13.1 Lower Stratospheric Control of the Frequency of Sudden Stratospheric Warming Events

Thursday, 29 June 2017: 1:30 PM
Salon G-I (Marriott Portland Downtown Waterfront)
Patrick Martineau, UCLA, Los Angeles, CA; and G. Chen and S. W. Son

Simple atmospheric models are often used to investigate the dynamical coupling between the stratosphere and the troposphere. Several studies have examined, using such models, the sensitivity of stratospheric polar vortex variability to the upper-stratospheric relaxation temperatures. Although it is known that the lower stratosphere can act as a valve for the upward propagation of planetary-scale waves and thus a regulator for the occurrence of SSW events, the sensitivity of the model setup to lower-stratospheric temperatures was not thoroughly investigated.

We contrast in this work the sensitivity of stratospheric variability to the lower and upper stratospheric temperatures by performing parameter-sweep experiments. It is found that lower-stratospheric temperature is of prime importance to regulate the temporal variability of the vortex. Against the common intuition that a warm high-latitude polar stratosphere results in a weaker vortex and more frequent reversals of zonal-mean zonal wind, we find that a cold lower stratosphere at the pole is crucial for the occurrence of sudden stratospheric warming (SSW) events. We hypothesize that a stronger meridional temperature gradient helps to maintain a waveguide between the troposphere and the stratosphere.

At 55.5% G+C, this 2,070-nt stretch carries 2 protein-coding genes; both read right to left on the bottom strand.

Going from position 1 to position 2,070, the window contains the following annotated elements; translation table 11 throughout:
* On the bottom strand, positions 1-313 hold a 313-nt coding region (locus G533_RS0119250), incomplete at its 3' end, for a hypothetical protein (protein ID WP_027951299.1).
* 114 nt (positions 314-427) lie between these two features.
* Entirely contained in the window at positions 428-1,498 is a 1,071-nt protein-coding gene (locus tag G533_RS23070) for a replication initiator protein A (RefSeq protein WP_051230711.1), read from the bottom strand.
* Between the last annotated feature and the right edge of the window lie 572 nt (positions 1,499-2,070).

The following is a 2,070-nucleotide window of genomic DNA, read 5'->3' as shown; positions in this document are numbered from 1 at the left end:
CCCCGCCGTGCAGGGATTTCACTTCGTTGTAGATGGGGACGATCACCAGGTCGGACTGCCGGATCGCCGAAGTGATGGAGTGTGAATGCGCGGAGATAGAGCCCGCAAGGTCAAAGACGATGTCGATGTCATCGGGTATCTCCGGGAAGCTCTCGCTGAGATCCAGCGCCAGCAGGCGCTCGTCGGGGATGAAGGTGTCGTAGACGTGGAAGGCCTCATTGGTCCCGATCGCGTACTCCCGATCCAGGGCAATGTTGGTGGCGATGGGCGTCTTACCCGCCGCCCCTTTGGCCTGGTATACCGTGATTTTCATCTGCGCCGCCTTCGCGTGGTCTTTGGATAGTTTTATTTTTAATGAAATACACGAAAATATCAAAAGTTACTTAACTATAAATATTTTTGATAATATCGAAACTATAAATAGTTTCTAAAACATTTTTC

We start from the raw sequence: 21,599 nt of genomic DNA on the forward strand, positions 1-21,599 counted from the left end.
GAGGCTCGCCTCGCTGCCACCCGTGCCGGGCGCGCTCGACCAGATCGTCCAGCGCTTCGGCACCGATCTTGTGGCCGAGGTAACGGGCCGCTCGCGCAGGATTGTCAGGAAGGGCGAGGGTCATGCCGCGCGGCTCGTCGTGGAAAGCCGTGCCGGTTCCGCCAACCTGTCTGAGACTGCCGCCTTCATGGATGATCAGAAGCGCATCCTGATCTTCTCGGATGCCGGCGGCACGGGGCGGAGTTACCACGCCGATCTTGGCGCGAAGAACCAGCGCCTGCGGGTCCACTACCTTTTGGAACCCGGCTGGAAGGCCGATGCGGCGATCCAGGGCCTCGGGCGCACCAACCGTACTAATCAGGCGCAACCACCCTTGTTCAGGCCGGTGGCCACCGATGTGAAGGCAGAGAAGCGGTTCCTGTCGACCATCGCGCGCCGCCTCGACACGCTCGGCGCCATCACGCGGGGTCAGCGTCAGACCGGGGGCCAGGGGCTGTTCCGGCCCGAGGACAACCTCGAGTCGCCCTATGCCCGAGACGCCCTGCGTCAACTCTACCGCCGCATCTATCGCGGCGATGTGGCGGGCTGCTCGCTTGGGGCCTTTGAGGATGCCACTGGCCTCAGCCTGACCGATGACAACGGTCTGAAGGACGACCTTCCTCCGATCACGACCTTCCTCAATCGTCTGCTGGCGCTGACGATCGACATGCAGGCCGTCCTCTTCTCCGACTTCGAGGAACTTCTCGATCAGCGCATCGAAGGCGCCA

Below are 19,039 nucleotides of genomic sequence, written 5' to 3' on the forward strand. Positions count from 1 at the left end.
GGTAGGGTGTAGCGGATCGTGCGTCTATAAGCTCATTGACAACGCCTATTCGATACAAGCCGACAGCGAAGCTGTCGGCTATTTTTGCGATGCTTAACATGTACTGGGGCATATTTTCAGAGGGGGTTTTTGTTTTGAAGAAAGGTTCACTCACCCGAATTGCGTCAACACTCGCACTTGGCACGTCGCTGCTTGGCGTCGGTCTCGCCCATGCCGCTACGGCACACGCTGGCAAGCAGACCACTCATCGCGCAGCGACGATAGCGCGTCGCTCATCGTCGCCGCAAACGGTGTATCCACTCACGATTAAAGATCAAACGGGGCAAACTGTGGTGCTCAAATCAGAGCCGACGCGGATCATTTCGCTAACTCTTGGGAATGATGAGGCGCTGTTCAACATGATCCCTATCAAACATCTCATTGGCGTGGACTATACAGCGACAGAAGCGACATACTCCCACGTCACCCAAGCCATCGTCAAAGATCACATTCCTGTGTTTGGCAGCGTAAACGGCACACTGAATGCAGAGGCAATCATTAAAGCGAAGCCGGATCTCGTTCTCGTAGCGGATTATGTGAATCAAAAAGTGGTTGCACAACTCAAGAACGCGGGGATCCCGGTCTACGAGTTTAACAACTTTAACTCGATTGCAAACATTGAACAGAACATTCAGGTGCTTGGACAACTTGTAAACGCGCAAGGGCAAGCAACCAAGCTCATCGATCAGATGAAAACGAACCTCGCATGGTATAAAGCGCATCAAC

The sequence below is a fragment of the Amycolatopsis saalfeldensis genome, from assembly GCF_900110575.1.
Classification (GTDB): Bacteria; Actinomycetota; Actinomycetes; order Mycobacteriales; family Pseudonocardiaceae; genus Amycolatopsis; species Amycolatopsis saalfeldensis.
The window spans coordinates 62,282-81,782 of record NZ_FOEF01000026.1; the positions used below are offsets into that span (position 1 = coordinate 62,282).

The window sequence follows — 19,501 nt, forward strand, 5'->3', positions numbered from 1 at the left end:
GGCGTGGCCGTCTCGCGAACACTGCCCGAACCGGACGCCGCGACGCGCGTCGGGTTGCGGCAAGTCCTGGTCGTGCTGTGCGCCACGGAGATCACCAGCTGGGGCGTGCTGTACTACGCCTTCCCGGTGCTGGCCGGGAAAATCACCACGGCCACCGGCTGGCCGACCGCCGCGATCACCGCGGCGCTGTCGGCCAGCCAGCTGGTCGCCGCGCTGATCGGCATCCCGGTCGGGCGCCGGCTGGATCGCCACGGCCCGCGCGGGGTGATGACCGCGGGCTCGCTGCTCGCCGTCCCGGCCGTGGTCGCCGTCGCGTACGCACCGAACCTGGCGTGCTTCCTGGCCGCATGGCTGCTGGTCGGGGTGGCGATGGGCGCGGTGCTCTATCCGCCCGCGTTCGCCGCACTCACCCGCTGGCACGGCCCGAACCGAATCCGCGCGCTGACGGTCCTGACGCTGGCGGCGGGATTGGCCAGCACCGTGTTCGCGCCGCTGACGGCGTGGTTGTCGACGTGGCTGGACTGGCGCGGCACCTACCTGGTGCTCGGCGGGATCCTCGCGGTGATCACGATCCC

The wave-1 and wave-2 SSW events generated in our model runs are further studied with the transformed Eulerian mean and finite amplitude wave activity frameworks. It is shown that the evolution of SSW events in the model are qualitatively similar to SSWs seen in observations. Interestingly, while the wave activity signal propagates downward in wave-1 events, it is propagating upward in wave-2 events, hinting to different wave-mean flow interactions.

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